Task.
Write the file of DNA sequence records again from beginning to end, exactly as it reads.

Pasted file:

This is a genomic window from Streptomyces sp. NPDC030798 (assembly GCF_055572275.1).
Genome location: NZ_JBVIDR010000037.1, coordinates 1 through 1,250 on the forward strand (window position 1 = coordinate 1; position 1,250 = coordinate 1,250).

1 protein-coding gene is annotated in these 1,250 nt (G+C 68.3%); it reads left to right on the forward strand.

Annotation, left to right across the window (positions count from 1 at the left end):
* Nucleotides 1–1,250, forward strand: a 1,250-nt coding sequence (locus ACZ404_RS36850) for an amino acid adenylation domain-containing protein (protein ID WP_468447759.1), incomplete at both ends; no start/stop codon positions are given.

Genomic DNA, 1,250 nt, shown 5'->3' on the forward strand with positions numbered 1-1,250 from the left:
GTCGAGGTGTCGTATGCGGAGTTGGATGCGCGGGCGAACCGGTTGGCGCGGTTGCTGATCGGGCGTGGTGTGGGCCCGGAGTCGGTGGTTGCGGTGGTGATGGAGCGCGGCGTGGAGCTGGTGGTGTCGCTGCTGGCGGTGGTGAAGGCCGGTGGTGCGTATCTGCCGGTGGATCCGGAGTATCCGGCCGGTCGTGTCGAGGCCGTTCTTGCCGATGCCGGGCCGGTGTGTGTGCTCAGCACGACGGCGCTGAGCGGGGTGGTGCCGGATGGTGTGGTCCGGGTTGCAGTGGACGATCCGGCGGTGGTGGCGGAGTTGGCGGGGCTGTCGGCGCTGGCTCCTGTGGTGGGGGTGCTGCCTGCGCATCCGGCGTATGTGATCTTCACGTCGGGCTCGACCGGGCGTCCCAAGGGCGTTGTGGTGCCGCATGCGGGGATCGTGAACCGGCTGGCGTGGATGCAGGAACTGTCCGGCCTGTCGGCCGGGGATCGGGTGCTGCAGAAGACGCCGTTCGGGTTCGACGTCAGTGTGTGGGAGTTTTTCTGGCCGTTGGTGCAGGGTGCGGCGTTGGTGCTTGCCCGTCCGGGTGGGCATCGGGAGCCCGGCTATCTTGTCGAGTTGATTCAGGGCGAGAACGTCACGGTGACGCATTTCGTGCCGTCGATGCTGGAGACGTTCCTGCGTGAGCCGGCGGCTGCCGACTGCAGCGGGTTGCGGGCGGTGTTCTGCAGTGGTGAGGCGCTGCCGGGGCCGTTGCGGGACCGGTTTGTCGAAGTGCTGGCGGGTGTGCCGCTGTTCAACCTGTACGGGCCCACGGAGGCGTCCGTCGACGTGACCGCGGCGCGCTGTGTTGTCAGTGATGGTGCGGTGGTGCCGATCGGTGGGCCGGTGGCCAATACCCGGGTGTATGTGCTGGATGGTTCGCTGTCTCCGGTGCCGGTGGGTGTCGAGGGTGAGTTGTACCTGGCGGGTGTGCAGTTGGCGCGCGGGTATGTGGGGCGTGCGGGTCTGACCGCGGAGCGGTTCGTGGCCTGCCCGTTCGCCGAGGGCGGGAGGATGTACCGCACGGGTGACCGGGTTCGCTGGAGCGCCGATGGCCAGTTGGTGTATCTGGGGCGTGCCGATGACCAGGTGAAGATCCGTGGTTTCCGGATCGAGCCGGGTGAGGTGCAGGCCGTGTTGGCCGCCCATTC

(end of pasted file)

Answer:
This is a genomic window from Streptomyces sp. NPDC030798 (assembly GCF_055572275.1).
Genome location: NZ_JBVIDR010000037.1, coordinates 1 through 1,250 on the forward strand (window position 1 = coordinate 1; position 1,250 = coordinate 1,250).

1 protein-coding gene is annotated in these 1,250 nt (G+C 68.3%); it reads left to right on the forward strand.

Annotation, left to right across the window (positions count from 1 at the left end):
* Nucleotides 1–1,250, forward strand: a 1,250-nt coding sequence (locus ACZ404_RS36850) for an amino acid adenylation domain-containing protein (protein ID WP_468447759.1), incomplete at both ends; no start/stop codon positions are given.

Genomic DNA, 1,250 nt, shown 5'->3' on the forward strand with positions numbered 1-1,250 from the left:
GTCGAGGTGTCGTATGCGGAGTTGGATGCGCGGGCGAACCGGTTGGCGCGGTTGCTGATCGGGCGTGGTGTGGGCCCGGAGTCGGTGGTTGCGGTGGTGATGGAGCGCGGCGTGGAGCTGGTGGTGTCGCTGCTGGCGGTGGTGAAGGCCGGTGGTGCGTATCTGCCGGTGGATCCGGAGTATCCGGCCGGTCGTGTCGAGGCCGTTCTTGCCGATGCCGGGCCGGTGTGTGTGCTCAGCACGACGGCGCTGAGCGGGGTGGTGCCGGATGGTGTGGTCCGGGTTGCAGTGGACGATCCGGCGGTGGTGGCGGAGTTGGCGGGGCTGTCGGCGCTGGCTCCTGTGGTGGGGGTGCTGCCTGCGCATCCGGCGTATGTGATCTTCACGTCGGGCTCGACCGGGCGTCCCAAGGGCGTTGTGGTGCCGCATGCGGGGATCGTGAACCGGCTGGCGTGGATGCAGGAACTGTCCGGCCTGTCGGCCGGGGATCGGGTGCTGCAGAAGACGCCGTTCGGGTTCGACGTCAGTGTGTGGGAGTTTTTCTGGCCGTTGGTGCAGGGTGCGGCGTTGGTGCTTGCCCGTCCGGGTGGGCATCGGGAGCCCGGCTATCTTGTCGAGTTGATTCAGGGCGAGAACGTCACGGTGACGCATTTCGTGCCGTCGATGCTGGAGACGTTCCTGCGTGAGCCGGCGGCTGCCGACTGCAGCGGGTTGCGGGCGGTGTTCTGCAGTGGTGAGGCGCTGCCGGGGCCGTTGCGGGACCGGTTTGTCGAAGTGCTGGCGGGTGTGCCGCTGTTCAACCTGTACGGGCCCACGGAGGCGTCCGTCGACGTGACCGCGGCGCGCTGTGTTGTCAGTGATGGTGCGGTGGTGCCGATCGGTGGGCCGGTGGCCAATACCCGGGTGTATGTGCTGGATGGTTCGCTGTCTCCGGTGCCGGTGGGTGTCGAGGGTGAGTTGTACCTGGCGGGTGTGCAGTTGGCGCGCGGGTATGTGGGGCGTGCGGGTCTGACCGCGGAGCGGTTCGTGGCCTGCCCGTTCGCCGAGGGCGGGAGGATGTACCGCACGGGTGACCGGGTTCGCTGGAGCGCCGATGGCCAGTTGGTGTATCTGGGGCGTGCCGATGACCAGGTGAAGATCCGTGGTTTCCGGATCGAGCCGGGTGAGGTGCAGGCCGTGTTGGCCGCCCATTC